JOINT BASE SAN ANTONIO-RANDOLPH, Texas --
An initiative that benefits students and instructor pilots in the flying training squadrons at Joint Base San Antonio-Randolph and throughout Air Education and Training Command continues to gain momentum.
The 12th Operations Group’s Electronic Flight Bag, or EFB, program, managed by the 12th Training Squadron EFB Office, supplements paper publications used by pilots with iPad touchscreen tablet computers.
The use of a digital medium such as an EFB – a small device that carries the same amount of content as multiple paper publications – is seen as a way to improve information management in the cockpit, providing ease of access, efficiency in data recall and accuracy. EFBs offer other advantages as well.
“As it pertains to flight operations, the EFB continues to provide increased situational awareness capabilities for our pilots,” said Lt. Col. Matthew Carducci, 12th TRS director of operations. “Device interconnectivity with multiple agencies and data sources while airborne give the modern-day pilot incredible situational awareness advantages over previous generations of pilots.”
EFBs offer numerous advantages over paper publications, said Maj. Nathan Moseley, 12th OG innovation chief.
“The electronic flight bag is so much more than paper,” he said. “The tablet provides everything I need to plan, brief and debrief my mission in one place, and I can share my products with my flight crew easily.”
Among electronic publications’ other advantages are that they are better for the planet and cost less per device per user compared to the yearly cost of paper publications, Moseley said.
The EFB program is evolving from its beginnings with the Pathfinder project a few years ago when AETC turned to the 12th OG to pursue the use of tablet computers by 12th Flying Training Wing instructors and students. The 12th TRS EFB Hardware Office, formerly called “The Bookstore,” is now at the forefront of the initiative.
“The 12th TRS EFB Office provides oversight and execution of the EFB program in conjunction with the 12th OG,” Carducci said. “Currently, the EFB program is rapidly expanding with an increased number of devices, increased capabilities of the devices and an increasing number of personnel to operate the day-to-day functions of the office and respond to the increased demand for its capabilities.”
The increased capabilities of the devices include a variety of applications, said Carlos Smith, 12th TRS EFB program manager.
“For academics, there are courseware apps,” he said. “When pilots fly, they use the ‘Good Reader’ app, and there’s an app called ‘Foreflight’ that’s like Google maps when they’re in the air.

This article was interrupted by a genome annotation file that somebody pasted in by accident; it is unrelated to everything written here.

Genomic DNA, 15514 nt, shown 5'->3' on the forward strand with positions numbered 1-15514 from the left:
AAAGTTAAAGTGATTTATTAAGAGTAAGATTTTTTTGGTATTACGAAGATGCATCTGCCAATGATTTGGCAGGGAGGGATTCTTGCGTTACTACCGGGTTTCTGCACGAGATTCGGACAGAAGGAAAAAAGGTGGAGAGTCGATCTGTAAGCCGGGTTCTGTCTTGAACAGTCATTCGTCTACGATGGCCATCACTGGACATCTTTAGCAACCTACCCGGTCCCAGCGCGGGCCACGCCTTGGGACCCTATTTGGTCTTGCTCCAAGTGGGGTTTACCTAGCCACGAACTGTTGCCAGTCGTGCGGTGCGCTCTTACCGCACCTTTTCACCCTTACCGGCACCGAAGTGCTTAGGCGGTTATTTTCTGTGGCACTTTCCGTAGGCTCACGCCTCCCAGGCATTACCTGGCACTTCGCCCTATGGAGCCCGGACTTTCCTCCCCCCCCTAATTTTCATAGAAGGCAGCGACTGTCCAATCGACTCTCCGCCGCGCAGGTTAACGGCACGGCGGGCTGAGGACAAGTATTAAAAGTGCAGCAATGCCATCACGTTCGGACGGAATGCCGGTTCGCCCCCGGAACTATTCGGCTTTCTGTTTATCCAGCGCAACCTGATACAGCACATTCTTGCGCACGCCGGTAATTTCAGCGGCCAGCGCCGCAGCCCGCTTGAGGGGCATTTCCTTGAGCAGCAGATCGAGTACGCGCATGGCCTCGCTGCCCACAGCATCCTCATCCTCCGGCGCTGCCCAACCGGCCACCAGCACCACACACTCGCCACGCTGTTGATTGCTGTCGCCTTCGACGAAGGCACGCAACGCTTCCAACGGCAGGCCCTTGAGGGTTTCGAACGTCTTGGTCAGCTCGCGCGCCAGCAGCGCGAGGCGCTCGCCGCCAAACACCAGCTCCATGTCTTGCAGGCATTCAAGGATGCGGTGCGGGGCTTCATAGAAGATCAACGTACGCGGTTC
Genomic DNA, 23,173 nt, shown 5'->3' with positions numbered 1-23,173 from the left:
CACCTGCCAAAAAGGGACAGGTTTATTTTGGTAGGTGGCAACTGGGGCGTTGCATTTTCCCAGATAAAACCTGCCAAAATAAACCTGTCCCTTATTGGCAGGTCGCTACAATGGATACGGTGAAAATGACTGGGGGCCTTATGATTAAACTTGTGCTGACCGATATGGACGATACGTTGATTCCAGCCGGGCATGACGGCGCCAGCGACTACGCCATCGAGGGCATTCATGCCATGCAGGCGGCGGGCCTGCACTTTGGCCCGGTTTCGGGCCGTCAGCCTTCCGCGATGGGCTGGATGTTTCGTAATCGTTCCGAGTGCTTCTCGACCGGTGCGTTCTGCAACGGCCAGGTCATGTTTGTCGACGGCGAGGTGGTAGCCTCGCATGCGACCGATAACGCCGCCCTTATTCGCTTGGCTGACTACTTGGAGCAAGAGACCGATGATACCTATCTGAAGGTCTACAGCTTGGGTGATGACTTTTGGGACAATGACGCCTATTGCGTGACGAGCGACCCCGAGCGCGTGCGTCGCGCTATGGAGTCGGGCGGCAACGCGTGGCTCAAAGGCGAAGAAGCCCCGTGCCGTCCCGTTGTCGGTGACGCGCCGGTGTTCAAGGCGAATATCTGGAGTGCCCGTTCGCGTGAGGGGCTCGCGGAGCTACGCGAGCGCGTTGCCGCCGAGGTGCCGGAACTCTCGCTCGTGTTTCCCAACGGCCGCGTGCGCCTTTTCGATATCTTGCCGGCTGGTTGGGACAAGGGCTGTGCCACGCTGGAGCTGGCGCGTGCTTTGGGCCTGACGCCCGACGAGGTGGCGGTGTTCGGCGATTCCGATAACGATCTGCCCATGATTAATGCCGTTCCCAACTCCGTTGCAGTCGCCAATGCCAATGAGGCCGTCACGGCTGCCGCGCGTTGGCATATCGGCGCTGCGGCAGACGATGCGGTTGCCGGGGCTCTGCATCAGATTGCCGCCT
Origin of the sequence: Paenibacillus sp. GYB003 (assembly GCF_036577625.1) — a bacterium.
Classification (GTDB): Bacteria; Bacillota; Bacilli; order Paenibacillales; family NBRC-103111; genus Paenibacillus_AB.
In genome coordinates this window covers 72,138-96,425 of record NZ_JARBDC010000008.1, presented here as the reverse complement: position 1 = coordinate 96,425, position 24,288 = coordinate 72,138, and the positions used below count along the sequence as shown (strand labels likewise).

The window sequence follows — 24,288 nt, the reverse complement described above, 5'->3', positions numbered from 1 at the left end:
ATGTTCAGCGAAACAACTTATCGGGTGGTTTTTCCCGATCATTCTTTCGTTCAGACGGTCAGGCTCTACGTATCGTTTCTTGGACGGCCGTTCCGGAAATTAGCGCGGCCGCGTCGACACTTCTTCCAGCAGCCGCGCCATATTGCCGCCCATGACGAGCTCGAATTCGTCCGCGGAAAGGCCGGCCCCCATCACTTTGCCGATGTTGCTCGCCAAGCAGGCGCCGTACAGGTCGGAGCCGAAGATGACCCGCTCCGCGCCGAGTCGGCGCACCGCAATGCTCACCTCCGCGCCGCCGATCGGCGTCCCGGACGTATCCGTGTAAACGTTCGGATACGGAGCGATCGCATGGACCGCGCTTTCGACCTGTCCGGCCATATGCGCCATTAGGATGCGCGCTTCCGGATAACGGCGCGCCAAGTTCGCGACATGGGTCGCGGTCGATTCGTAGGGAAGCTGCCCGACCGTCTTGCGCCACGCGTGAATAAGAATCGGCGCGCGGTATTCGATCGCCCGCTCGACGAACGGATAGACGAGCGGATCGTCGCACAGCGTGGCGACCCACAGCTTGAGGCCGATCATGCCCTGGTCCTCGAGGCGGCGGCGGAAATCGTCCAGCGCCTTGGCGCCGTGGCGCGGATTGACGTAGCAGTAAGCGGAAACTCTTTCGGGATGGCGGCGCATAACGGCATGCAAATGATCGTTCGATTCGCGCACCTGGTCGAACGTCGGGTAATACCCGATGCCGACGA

With Foreflight, Moseley said he can obtain in-flight weather, update data, see airborne traffic threats and get real-time flight tracking of where he is with precision accuracy.
The program will also benefit from the centralization of the devices, Smith said.
“They will all be on a cloud server at Offutt Air Force Base,” he said. “That’s the first step of us going to the next level. Pilots will be able to use their EFBs for email and checking common access card-enabled websites.”
Instructors and pilots will be able to download content from an AETC-approved app known as “The Box,” said Charlie Turner, 12th TRS EFB Hardware Office manager.
“We used to download their publications for them,” he said. “Now they’ll be able to do it themselves and choose what they need.”
That app saves literally tens of thousands of hours annually when aircrews need publication updates, Moseley said.
Smith said the EFB hardware office is taking up where the Pathfinder project left off.
“That was the beginning of it,” he said. “Now we’re going to the next step to develop a smoother, tech-based synergy. We’ve put a structure around it.”
The EFB program is making an impact throughout AETC, Carducci said.
“Currently, all key players in operational units from Numbered Air Force units to the MAJCOM are working to standardize AETC enterprise processes, not limited to data transfer and repository, device acquisition, training, networking, physical and digital infrastructure, manpower and budgeting,” he said.
During the COVID-19 pandemic, EFBs have played an important role in enhancing the operational environment, Carducci said.
“EFBs have bolstered and supported remote student pilot training and academics,” he said.
Although EFBs are becoming the predominant form of information management in the cockpit, paper publications will not disappear, Smith said.
“Flyers still receive an EFB, hard copy and a compact disc,” he said. “They can use the hard copy and CD for study.”
The goal of the program is to bring flying training into the 21st century, tech-wise, Smith said.
“We’re not there yet; there’s still a lot of testing going on,” he said. “The main advantage of EFBs is that it’s easier to find what you’re looking for. It’s all at your fingertips.”
Carducci said the EFBs are generally well-received.
“They come with their management challenges such as hardware, software and updates, but the positive mission impact and capabilities of the EFBs are significantly worth it,” he said.